Some conservatives may be concerned that, despite the admirable intent to equalize funding between high-spending and low-spending states, the bill gives excessive discretion to unelected bureaucrats in Washington to determine the funding formulae. Some conservatives may instead support repealing all of Obamacare, and allowing states to decide for themselves what they wish to put in its place, rather than doling out federal funds from Washington. Finally, some may question why the bill’s formula criteria focus so heavily on individuals with incomes between 50-138 percent FPL, to the potential exclusion of individuals and households with slightly higher or lower incomes.

Waivers:         In conjunction with the health care grant program above, allows (but does not require) states to waive certain regulatory requirements. Specifically, states could waive any provision that:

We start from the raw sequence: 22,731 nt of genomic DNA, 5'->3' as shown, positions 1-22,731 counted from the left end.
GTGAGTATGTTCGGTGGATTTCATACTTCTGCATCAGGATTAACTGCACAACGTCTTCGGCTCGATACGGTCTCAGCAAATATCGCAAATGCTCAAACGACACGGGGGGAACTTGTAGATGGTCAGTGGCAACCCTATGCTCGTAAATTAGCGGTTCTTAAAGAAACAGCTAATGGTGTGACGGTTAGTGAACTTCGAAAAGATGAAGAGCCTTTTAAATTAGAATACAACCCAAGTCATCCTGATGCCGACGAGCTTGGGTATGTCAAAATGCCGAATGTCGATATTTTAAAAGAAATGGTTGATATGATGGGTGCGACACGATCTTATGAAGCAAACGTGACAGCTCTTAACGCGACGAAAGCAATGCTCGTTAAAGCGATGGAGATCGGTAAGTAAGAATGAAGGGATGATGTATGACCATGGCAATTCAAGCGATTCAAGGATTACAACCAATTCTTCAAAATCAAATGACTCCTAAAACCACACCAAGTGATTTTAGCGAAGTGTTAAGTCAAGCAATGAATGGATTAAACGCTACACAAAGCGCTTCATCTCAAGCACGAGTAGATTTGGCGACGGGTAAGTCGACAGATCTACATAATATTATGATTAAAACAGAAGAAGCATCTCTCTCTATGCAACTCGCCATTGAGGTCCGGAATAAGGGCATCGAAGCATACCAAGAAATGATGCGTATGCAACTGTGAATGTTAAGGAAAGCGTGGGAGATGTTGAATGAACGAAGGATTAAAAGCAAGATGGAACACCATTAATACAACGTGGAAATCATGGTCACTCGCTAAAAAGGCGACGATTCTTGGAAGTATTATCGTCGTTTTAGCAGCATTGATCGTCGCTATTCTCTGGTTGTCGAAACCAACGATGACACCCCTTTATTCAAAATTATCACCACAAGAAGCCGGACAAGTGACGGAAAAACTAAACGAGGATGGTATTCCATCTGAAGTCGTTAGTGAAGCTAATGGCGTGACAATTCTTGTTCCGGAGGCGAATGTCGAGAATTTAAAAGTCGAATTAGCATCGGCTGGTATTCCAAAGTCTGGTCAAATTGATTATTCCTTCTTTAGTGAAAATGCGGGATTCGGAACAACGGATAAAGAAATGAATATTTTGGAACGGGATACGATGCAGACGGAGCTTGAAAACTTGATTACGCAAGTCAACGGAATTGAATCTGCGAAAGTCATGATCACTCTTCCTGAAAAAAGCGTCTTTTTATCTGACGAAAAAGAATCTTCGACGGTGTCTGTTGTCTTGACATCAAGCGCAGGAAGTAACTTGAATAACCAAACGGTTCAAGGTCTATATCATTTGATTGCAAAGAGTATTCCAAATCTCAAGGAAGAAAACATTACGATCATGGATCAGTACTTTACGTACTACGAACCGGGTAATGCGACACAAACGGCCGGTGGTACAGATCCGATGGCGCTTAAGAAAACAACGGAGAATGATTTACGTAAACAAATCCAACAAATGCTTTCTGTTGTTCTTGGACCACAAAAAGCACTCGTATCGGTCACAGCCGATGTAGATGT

1. Restricts criteria for insurers to vary premiums on the individual and small group markets, “except that a health insurance issuer may not vary premium rates based on an individual’s sex or membership in a protected class under the Constitution of the United States;”
  2. Prevents premium contributions from varying “on the basis of any health status-related factor” in the individual and small group markets;
  3. Requires coverage of certain benefits in the individual and small group markets; and
  4. Requires insurers in the individual and small group markets to offer rebates to enrollees if their spending fails to meet certain limits (i.e., a medical loss ratio requirement).

To receive the waiver, the state must describe how it “intends to maintain access to adequate and affordable health insurance coverage for individuals with pre-existing conditions,” along with “such other information as necessary for the Administrator to carry out this subsection”—language that could be used by a future Democratic Administration to undermine the waiver program’s intent. States can only waive federal statutory requirements enacted after January 1, 2009—i.e., under the Obama Administration.